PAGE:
AFM coupled to MNase-seq. offers a major technical input to quantify and evaluate the nucleosome positions after in vitro assembly. AFM revealed significant differences between chromatin assembly efficiencies on the used sequences that correlated well with the predictions. MNase seq. is one of the most precise and less invasive tools to map nucleosomes or DNA binding protein positions along genomic sequences [59]. Using this approach, we did not observe any significant change of nucleosome positions on PN templates assembled at different histone/DNA ratios. Therefore, AFM coupled to MNase approach allowed us to evaluate the nucleosome density, spacing and stability on assembled templates before using them as integration acceptor substrates.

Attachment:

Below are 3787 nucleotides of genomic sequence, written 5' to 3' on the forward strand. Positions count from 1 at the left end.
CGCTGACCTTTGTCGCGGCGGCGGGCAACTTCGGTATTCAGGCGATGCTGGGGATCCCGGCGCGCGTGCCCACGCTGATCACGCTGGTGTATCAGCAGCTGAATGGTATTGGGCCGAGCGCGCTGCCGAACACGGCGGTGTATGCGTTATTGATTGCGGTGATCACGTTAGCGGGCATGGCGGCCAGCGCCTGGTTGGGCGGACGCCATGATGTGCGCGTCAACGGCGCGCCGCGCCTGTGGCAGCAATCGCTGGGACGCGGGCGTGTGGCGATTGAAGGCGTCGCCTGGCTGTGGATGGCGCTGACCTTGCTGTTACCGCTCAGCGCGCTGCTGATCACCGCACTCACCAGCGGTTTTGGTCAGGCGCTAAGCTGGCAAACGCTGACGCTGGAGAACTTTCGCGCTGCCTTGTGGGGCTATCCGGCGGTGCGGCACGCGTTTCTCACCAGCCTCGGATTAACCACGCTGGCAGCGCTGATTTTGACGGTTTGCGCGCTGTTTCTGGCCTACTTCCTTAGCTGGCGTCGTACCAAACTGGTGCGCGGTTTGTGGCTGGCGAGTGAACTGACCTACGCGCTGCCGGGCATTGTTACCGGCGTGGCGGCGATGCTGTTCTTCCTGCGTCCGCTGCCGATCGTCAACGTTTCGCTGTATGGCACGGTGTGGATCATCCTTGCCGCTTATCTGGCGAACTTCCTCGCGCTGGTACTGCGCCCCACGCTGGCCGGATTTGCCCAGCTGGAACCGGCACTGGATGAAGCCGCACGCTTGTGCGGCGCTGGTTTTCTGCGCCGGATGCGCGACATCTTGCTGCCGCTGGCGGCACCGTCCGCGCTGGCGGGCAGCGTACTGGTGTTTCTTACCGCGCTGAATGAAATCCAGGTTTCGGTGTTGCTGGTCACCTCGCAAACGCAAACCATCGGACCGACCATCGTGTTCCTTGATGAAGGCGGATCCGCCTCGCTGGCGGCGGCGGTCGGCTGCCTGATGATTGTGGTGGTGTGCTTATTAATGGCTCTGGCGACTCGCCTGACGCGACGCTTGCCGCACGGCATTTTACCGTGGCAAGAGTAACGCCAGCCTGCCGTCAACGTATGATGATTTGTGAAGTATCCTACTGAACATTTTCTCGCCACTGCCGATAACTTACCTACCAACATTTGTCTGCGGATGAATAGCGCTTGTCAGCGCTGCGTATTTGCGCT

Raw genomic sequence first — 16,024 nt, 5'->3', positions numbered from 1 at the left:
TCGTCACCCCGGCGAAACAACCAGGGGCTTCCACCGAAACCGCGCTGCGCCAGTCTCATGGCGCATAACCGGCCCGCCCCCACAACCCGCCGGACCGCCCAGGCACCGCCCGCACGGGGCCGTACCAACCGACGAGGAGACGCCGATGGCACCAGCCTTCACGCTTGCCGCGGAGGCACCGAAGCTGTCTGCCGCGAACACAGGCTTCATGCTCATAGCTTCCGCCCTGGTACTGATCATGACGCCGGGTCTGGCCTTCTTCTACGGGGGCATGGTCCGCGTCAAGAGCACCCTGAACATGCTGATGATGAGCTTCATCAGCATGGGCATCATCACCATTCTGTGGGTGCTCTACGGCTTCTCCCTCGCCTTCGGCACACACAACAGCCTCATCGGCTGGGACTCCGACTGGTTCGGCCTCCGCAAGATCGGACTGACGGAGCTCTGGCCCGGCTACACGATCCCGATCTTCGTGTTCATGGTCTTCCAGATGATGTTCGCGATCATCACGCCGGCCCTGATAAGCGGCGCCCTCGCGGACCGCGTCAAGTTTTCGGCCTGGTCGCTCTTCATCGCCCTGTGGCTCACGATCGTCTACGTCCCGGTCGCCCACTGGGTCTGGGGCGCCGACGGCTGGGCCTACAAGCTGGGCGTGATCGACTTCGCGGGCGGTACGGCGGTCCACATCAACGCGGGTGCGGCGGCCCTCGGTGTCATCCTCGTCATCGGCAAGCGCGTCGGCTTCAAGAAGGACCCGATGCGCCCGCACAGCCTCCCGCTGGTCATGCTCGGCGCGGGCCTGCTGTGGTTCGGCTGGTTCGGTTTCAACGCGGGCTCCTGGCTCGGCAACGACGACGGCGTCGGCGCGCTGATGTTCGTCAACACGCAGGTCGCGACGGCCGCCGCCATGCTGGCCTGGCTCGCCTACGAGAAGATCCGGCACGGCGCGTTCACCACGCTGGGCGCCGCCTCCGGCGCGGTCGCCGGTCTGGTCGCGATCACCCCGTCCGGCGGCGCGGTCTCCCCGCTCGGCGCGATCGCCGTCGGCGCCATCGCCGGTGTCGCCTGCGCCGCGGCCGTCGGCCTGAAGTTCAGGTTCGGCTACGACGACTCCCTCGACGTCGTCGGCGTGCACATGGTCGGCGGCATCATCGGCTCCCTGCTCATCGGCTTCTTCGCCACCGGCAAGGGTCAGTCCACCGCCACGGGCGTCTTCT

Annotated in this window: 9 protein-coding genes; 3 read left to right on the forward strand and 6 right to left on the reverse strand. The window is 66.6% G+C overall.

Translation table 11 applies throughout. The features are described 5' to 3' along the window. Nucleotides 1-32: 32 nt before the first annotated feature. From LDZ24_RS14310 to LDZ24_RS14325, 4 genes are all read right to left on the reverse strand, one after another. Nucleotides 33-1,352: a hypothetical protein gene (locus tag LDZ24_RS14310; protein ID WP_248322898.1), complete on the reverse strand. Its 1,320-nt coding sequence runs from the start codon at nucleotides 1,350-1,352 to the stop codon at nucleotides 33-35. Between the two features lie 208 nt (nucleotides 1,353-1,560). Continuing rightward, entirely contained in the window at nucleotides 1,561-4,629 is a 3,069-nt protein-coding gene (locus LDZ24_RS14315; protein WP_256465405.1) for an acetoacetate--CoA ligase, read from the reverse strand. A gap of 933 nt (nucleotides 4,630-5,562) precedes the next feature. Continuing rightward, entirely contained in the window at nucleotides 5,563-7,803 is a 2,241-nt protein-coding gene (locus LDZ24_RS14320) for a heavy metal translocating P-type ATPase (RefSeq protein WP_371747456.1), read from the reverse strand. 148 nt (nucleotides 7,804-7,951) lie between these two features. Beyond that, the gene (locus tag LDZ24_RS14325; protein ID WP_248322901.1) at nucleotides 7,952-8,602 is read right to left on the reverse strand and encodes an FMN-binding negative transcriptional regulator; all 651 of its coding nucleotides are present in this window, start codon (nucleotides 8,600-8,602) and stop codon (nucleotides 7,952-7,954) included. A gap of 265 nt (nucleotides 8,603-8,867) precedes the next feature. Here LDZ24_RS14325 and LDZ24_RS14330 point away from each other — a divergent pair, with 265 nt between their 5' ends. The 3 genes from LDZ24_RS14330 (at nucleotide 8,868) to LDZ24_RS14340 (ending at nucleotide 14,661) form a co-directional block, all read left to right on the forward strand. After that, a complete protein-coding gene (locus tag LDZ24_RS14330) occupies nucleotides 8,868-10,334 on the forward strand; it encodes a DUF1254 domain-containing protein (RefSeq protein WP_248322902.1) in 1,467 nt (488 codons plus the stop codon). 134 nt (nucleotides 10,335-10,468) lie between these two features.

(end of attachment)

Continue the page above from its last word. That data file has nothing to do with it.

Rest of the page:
The third advantage of our integration assay is the generation and sequencing of a very large number of integration events on each acceptor template resulting in a high density of integration sites per bp of template. In vivo studies of integration sites cannot obtain such a density (for example in [22], a density of 40 000 sites is obtained for a 2.109 bp genome, which corresponds to an average density of 1 site per 50 000 bp). In vitro studies of integration sites, performed by PCR with a radiolabeled primer [29], or by cloning non-radiolabeled integration products [68], give low densities of integration sites per bp that restricts their quantitative analysis, especially when they are compared to nucleosome positions. In contrast, the high density of integration sites per bp of template obtained with our new protocol is unique and allows a quantitative analysis of IN’s ability to repeatedly target the same site within a given sequence (Table 2 and Fig 6). For example, this high density enabled us to calculate autocorrelation factors between integration sites mapped either on same strands (+/+,-/-) or complementary strands (+/-) strands under each condition (Fig 5). While few peaks, and no apparent periodicities, were observed on naked DNA, autocorrelation curves calculated from integration sites mapped into the PN templates clearly showed peaks with a 10 bp periodicity (Fig 6, panels B, C and D). This periodicity is consistent with integration sites present on the same side of the DNA helix or induced by a regular DNA curvature, two parameters related to the nucleosome structure. Furthermore, the first peak of the autocorrelation curves calculated between complementary strands is located at 5 bp. This could be attributed to the 5 bp distance separating concerted integration sites, but more probably to preferential integration in the DNA major groove, enlarged by the nucleosome structure.